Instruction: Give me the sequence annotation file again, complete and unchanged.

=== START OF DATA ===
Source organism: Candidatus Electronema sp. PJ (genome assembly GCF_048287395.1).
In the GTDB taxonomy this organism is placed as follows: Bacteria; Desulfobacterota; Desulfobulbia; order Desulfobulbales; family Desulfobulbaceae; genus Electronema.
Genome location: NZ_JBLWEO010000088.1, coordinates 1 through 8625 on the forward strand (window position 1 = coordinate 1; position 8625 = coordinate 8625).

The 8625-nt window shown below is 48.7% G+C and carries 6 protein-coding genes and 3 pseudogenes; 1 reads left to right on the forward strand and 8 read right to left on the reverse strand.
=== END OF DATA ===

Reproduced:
Source organism: Candidatus Electronema sp. PJ (genome assembly GCF_048287395.1).
In the GTDB taxonomy this organism is placed as follows: Bacteria; Desulfobacterota; Desulfobulbia; order Desulfobulbales; family Desulfobulbaceae; genus Electronema.
Genome location: NZ_JBLWEO010000088.1, coordinates 1 through 8625 on the forward strand (window position 1 = coordinate 1; position 8625 = coordinate 8625).

The 8625-nt window shown below is 48.7% G+C and carries 6 protein-coding genes and 3 pseudogenes; 1 reads left to right on the forward strand and 8 read right to left on the reverse strand.